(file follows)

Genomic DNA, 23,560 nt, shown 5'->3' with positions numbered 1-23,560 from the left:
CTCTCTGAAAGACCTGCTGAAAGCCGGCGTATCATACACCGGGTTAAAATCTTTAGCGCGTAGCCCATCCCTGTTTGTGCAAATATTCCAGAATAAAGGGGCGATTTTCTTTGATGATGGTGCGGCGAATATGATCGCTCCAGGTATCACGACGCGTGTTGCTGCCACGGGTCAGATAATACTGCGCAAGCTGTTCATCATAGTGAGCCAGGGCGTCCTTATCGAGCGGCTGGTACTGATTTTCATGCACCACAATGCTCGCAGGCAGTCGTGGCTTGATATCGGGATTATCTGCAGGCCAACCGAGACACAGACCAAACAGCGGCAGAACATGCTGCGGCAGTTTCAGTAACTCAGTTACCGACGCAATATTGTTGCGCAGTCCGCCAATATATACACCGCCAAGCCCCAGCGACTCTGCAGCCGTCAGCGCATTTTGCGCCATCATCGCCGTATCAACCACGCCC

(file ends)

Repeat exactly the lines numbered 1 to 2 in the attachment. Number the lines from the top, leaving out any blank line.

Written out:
Genomic DNA, 23,560 nt, shown 5'->3' with positions numbered 1-23,560 from the left:
CTCTCTGAAAGACCTGCTGAAAGCCGGCGTATCATACACCGGGTTAAAATCTTTAGCGCGTAGCCCATCCCTGTTTGTGCAAATATTCCAGAATAAAGGGGCGATTTTCTTTGATGATGGTGCGGCGAATATGATCGCTCCAGGTATCACGACGCGTGTTGCTGCCACGGGTCAGATAATACTGCGCAAGCTGTTCATCATAGTGAGCCAGGGCGTCCTTATCGAGCGGCTGGTACTGATTTTCATGCACCACAATGCTCGCAGGCAGTCGTGGCTTGATATCGGGATTATCTGCAGGCCAACCGAGACACAGACCAAACAGCGGCAGAACATGCTGCGGCAGTTTCAGTAACTCAGTTACCGACGCAATATTGTTGCGCAGTCCGCCAATATATACACCGCCAAGCCCCAGCGACTCTGCAGCCGTCAGCGCATTTTGCGCCATCATCGCCGTATCAACCACGCCC